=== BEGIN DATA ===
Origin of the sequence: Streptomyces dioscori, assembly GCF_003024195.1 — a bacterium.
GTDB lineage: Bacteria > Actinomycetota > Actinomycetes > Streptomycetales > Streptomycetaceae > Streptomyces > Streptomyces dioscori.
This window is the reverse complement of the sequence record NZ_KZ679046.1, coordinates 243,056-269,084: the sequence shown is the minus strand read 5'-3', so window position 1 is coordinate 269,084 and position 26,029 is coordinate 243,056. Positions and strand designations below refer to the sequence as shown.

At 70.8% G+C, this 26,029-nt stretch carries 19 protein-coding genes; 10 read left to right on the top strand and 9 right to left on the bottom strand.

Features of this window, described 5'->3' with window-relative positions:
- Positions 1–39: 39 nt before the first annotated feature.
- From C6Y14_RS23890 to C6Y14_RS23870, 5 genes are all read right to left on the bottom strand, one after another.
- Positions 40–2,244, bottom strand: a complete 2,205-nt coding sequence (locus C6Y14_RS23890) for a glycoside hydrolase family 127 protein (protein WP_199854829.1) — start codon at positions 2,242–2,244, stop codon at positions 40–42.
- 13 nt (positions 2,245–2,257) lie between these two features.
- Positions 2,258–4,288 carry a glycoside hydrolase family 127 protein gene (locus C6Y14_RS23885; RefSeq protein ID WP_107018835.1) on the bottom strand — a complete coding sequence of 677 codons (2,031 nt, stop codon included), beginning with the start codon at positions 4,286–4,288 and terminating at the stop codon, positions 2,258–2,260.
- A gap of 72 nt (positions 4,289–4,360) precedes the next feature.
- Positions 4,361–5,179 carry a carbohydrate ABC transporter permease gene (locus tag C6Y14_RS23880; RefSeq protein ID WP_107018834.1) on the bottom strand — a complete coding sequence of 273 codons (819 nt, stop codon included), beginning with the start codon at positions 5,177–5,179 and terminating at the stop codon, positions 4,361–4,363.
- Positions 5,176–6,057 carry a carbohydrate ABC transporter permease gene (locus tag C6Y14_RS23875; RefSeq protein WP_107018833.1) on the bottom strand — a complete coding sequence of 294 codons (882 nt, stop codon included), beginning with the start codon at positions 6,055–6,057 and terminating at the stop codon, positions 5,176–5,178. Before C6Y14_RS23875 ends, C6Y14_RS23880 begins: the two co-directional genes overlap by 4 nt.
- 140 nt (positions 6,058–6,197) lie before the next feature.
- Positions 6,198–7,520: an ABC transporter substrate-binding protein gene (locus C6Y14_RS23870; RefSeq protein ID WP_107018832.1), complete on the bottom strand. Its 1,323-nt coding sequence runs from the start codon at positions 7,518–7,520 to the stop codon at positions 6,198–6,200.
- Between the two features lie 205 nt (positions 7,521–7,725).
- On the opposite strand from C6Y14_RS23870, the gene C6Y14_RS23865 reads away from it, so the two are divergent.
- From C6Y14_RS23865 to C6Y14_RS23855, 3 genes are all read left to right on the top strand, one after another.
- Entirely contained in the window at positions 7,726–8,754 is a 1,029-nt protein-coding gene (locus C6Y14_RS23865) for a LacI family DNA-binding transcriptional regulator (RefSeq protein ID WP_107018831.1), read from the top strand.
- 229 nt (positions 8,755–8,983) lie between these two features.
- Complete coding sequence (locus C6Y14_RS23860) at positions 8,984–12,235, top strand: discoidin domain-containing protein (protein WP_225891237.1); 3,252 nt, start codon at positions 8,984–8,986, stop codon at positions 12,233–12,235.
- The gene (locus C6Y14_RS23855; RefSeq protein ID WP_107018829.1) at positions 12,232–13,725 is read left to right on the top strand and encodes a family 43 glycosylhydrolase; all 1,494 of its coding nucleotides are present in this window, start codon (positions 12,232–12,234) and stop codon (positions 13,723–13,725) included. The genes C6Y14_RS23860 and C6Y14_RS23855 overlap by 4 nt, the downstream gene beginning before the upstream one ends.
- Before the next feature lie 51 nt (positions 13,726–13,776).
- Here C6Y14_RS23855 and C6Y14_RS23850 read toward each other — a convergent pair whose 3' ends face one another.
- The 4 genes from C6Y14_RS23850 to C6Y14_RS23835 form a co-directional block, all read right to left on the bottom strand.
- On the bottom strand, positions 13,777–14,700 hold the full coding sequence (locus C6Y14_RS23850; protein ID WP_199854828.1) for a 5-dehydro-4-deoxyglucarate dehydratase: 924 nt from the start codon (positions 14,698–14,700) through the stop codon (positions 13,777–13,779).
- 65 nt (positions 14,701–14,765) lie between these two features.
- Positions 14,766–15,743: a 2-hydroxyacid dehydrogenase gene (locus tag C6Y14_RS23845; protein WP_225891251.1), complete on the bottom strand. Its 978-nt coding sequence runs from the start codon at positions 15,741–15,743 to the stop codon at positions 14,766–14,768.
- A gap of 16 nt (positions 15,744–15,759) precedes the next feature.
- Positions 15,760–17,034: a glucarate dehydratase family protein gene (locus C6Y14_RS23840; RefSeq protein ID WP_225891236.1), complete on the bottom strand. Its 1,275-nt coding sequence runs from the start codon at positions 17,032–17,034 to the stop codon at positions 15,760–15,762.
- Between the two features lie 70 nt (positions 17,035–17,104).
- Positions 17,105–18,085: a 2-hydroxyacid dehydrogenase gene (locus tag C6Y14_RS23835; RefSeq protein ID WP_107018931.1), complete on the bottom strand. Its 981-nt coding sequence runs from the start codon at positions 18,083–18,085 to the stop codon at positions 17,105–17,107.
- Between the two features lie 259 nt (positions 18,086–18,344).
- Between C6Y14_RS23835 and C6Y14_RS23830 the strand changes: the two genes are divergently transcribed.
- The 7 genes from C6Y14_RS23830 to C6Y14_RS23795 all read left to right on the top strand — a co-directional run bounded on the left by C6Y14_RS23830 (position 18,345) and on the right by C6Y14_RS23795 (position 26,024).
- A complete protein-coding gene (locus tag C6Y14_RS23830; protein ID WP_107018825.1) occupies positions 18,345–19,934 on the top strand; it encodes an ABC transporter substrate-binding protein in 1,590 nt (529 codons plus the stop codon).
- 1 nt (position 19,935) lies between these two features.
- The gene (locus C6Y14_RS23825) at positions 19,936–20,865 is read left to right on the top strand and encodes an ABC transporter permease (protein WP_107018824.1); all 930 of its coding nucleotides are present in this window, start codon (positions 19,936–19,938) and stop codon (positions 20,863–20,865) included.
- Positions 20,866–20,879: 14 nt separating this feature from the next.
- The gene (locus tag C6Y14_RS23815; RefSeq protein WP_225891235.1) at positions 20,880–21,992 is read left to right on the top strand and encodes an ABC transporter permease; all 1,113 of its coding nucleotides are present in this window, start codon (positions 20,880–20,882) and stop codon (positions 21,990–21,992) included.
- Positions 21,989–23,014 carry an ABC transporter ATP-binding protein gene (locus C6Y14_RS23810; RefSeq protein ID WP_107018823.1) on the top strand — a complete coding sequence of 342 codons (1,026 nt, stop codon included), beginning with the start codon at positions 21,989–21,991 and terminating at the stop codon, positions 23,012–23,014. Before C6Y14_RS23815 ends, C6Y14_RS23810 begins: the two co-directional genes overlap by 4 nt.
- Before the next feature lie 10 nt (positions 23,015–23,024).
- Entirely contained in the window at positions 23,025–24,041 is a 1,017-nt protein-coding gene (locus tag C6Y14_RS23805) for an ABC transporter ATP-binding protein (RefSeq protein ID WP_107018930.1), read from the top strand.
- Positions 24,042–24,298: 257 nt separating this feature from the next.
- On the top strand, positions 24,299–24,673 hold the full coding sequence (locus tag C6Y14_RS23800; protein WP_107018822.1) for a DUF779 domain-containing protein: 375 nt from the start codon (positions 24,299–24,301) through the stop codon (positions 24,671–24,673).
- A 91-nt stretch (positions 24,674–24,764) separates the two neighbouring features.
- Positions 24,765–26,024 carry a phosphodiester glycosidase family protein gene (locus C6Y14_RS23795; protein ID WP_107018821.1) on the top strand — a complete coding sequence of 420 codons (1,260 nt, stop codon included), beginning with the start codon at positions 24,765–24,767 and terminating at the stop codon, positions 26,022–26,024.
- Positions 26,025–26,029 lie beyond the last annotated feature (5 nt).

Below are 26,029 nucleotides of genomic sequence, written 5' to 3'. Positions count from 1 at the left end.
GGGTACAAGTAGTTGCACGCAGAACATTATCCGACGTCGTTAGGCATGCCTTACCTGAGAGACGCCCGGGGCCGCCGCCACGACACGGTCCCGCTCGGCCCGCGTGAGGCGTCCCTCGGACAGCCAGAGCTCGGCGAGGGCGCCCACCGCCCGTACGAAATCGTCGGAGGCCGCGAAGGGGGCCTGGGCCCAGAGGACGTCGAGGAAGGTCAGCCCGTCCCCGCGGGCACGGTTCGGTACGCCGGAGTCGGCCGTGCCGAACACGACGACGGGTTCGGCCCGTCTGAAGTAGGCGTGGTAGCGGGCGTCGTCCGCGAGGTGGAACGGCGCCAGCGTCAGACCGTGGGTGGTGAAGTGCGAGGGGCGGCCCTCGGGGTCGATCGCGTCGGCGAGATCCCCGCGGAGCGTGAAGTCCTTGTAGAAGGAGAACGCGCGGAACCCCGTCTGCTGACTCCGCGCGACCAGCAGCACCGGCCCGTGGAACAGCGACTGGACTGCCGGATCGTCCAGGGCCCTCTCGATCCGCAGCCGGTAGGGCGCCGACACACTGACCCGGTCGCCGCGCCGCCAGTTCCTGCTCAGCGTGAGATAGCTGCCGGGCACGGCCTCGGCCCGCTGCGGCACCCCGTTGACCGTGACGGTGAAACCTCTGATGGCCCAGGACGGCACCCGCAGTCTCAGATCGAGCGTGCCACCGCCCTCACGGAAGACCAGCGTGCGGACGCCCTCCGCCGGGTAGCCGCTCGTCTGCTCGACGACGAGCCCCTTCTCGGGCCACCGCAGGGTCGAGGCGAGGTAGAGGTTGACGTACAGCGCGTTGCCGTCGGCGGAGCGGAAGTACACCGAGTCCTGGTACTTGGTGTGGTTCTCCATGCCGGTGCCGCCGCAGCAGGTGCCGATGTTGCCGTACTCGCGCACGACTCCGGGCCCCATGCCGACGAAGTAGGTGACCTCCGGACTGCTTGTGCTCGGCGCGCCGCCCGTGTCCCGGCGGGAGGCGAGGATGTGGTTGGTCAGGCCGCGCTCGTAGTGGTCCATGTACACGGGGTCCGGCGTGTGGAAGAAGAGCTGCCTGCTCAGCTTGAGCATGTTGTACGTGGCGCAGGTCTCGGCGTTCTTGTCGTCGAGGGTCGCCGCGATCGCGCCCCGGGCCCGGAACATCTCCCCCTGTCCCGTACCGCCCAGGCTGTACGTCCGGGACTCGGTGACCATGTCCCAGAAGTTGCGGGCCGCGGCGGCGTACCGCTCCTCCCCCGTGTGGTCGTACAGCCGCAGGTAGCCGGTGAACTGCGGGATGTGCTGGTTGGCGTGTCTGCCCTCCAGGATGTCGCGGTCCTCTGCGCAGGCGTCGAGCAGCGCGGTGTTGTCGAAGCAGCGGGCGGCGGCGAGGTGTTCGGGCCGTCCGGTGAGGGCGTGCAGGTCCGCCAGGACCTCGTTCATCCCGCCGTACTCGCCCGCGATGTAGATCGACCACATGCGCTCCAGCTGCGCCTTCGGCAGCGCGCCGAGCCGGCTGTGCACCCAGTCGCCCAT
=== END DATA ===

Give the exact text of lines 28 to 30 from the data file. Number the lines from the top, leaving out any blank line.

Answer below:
- Positions 14,766–15,743: a 2-hydroxyacid dehydrogenase gene (locus tag C6Y14_RS23845; protein WP_225891251.1), complete on the bottom strand. Its 978-nt coding sequence runs from the start codon at positions 15,741–15,743 to the stop codon at positions 14,766–14,768.
- A gap of 16 nt (positions 15,744–15,759) precedes the next feature.
- Positions 15,760–17,034: a glucarate dehydratase family protein gene (locus C6Y14_RS23840; RefSeq protein ID WP_225891236.1), complete on the bottom strand. Its 1,275-nt coding sequence runs from the start codon at positions 17,032–17,034 to the stop codon at positions 15,760–15,762.